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J Cereb Blood Flow Metab. 1999 Nov;19(11):1229-37.

Respiratory chain inhibition induces tolerance to focal cerebral ischemia.

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Department of Neurology, Essen University, Germany.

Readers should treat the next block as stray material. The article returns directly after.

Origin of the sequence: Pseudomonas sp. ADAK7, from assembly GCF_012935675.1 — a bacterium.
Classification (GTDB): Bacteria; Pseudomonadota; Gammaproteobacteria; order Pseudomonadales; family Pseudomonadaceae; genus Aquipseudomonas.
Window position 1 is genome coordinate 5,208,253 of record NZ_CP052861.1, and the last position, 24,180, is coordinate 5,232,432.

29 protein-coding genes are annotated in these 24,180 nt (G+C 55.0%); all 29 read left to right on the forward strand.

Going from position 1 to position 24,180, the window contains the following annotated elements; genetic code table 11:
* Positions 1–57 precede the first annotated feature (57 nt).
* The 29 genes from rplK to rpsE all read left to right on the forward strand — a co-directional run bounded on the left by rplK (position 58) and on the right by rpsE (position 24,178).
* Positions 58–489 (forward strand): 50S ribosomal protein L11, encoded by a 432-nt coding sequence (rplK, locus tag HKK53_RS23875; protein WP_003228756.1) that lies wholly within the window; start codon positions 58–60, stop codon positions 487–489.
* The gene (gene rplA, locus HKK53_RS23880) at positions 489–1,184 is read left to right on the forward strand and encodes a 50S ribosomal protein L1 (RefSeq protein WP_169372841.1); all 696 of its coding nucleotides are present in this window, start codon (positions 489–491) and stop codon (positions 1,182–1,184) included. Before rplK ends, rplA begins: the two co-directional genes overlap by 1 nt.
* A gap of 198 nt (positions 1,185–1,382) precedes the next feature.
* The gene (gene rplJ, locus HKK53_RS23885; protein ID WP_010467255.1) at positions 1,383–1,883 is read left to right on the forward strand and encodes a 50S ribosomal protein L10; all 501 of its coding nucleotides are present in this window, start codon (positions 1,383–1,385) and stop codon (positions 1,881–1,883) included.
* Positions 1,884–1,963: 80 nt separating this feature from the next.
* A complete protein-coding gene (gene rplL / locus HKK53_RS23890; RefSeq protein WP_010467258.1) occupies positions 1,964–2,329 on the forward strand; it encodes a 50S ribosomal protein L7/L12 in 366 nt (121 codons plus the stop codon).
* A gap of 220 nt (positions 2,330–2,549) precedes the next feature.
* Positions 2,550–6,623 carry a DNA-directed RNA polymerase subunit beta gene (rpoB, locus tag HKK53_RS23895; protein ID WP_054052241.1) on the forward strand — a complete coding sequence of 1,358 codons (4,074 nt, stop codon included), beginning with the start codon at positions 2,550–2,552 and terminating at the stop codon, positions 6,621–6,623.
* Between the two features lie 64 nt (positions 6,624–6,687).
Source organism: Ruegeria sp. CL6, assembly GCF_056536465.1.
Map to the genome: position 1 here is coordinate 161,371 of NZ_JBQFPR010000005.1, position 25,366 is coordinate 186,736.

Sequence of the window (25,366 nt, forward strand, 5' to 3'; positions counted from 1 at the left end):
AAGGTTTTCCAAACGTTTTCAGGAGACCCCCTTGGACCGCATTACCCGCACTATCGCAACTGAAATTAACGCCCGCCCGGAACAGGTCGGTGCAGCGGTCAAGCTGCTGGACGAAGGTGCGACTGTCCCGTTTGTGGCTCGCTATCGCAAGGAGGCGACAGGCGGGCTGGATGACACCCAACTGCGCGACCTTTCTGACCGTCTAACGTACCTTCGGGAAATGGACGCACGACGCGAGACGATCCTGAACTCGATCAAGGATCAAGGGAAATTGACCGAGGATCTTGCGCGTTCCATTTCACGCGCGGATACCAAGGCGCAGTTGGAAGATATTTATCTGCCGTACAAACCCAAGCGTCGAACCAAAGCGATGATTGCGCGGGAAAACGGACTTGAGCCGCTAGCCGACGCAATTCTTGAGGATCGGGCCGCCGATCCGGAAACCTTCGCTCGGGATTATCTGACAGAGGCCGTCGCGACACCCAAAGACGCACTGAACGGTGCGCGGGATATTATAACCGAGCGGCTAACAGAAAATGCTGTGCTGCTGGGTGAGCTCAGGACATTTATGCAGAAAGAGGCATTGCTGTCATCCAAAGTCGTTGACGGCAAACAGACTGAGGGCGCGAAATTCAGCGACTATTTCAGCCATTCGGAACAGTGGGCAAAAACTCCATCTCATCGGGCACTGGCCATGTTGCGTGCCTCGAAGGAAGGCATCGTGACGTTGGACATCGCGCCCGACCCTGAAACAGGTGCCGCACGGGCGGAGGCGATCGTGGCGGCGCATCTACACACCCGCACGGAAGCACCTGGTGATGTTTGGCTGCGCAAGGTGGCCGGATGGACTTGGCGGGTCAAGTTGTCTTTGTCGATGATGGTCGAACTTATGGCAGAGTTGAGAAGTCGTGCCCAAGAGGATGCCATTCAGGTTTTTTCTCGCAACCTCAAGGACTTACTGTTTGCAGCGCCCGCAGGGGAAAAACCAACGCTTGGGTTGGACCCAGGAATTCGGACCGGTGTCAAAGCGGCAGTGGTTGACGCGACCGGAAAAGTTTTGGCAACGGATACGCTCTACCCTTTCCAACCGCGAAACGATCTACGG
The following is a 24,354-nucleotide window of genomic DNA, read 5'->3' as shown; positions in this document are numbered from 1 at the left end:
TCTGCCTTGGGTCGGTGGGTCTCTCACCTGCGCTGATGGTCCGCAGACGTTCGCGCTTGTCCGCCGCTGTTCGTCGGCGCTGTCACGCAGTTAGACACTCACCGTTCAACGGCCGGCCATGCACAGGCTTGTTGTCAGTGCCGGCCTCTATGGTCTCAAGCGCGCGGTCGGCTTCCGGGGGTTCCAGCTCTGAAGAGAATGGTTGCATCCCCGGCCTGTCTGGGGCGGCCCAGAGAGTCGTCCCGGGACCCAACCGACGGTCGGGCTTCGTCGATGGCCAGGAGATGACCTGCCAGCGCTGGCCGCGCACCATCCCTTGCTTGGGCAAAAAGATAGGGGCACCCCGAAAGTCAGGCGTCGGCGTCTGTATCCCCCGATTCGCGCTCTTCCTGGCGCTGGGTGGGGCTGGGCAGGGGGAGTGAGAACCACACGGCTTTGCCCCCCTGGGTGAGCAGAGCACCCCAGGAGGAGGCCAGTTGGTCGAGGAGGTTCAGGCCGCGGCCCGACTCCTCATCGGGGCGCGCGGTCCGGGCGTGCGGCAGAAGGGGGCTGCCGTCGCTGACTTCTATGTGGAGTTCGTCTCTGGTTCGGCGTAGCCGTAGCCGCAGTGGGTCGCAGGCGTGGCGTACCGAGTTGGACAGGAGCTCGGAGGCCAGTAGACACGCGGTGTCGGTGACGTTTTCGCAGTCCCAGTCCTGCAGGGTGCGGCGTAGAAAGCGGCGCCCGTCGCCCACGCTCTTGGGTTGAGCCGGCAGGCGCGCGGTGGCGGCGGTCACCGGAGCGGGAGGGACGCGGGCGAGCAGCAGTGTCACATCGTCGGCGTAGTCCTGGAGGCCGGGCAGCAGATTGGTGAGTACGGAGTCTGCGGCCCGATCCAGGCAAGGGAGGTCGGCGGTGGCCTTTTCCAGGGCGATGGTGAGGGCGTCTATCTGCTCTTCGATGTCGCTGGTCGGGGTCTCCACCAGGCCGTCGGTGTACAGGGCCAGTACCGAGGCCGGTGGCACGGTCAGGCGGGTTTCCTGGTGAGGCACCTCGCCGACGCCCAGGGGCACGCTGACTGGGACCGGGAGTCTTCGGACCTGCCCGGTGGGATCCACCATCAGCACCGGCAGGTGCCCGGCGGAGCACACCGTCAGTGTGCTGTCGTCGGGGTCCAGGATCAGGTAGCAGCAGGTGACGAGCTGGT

The authors show that the inhibitor of the succinate dehydrogenase, 3-nitroproprionic acid (3-NPA), which in high doses and with chronic administration is a neurotoxin, can induce profound tolerance to focal cerebral ischemia in the rat when administered in a single dose (20 mg/kg) 3 days before ischemia. Infarcts were approximately 70% and 35% smaller in the 3-NPA preconditioned groups of permanent and transient focal cerebral ischemia, respectively. This regimen of 3-NPA preconditioning neither induced necrosis, apoptosis, or any other histologically detectable damage to the brain, nor did it affect behavior of the animals. 3-NPA led to an immediate (1-hour) and long-lasting (3-day) decrease in succinate dehydrogenase activity (30% reduction) throughout the brain, whereas only a short metabolic impairment occurred (ATP decrease of 35% within 30 minutes, recovery within 2 hours). The authors found that 3-NPA induces a burst of reactive oxygen species and the free radical scavenger dimethylthiourea, when administered shortly before the 3-NPA stimulus, completely blocked preconditioning. Inhibition of protein synthesis with cycloheximide given at the time of 3-NPA administration completely inhibited preconditioning. The authors were unsuccessful in showing upregulation of mRNA for the manganese superoxide dismutase, and did not detect increased activities of the copper-zinc and manganese superoxide dismutases, prototypical oxygen free radicals scavenging enzymes, after 3-NPA preconditioning. The authors conclude that it is possible to pharmacologically precondition the brain against focal cerebral ischemia, a strategy that may in principal have clinical relevance. The data show the relevance of protein synthesis for tolerance, and suggests that oxygen free radicals may be critical signals in preconditioning.

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